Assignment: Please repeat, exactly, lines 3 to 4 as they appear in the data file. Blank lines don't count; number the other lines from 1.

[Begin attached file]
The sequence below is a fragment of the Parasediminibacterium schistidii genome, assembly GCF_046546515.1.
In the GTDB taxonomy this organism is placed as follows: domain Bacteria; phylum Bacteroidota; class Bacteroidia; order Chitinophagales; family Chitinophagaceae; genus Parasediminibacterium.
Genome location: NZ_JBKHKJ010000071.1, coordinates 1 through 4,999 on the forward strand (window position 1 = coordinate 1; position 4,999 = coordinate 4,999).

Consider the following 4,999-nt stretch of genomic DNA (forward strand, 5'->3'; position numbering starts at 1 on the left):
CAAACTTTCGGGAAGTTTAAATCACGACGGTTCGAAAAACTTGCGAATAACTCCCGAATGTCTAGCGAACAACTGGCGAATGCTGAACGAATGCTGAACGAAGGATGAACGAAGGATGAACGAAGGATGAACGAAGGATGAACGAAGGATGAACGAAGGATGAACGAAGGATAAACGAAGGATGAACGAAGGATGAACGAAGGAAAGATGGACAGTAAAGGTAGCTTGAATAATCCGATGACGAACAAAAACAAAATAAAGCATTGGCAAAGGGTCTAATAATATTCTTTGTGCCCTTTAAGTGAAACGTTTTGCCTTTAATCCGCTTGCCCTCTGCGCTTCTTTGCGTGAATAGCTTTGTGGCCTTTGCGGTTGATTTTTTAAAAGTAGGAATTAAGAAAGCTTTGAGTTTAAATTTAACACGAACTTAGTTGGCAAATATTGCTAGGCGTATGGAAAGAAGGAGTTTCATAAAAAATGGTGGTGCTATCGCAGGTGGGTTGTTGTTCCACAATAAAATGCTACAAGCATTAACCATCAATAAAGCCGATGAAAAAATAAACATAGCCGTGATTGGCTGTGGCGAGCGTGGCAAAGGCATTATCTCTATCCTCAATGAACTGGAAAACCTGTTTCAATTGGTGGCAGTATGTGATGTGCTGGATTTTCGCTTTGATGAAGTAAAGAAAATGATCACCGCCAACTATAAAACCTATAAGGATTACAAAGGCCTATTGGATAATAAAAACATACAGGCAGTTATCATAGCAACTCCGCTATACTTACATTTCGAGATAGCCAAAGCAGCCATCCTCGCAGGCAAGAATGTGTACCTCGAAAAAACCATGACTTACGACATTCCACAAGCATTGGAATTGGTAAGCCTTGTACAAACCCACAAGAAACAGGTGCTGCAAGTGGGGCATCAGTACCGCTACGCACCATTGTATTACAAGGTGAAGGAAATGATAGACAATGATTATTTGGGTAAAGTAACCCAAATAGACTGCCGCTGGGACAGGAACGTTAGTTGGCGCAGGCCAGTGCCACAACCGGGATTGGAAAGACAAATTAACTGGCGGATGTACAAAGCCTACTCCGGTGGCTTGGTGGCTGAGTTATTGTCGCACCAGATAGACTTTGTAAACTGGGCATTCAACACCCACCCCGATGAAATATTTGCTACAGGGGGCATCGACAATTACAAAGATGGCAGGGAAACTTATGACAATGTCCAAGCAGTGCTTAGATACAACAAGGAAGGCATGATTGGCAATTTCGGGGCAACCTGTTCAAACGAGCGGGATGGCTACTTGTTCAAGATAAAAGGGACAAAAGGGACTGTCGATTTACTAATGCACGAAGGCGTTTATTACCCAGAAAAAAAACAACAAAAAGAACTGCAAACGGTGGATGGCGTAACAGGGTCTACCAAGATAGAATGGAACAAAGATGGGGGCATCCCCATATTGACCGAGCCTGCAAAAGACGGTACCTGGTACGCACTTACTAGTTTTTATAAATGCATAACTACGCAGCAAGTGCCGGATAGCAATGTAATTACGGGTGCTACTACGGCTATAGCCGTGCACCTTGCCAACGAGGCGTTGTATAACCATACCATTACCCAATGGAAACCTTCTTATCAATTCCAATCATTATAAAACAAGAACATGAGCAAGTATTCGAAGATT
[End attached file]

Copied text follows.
Genome location: NZ_JBKHKJ010000071.1, coordinates 1 through 4,999 on the forward strand (window position 1 = coordinate 1; position 4,999 = coordinate 4,999).

Consider the following 4,999-nt stretch of genomic DNA (forward strand, 5'->3'; position numbering starts at 1 on the left):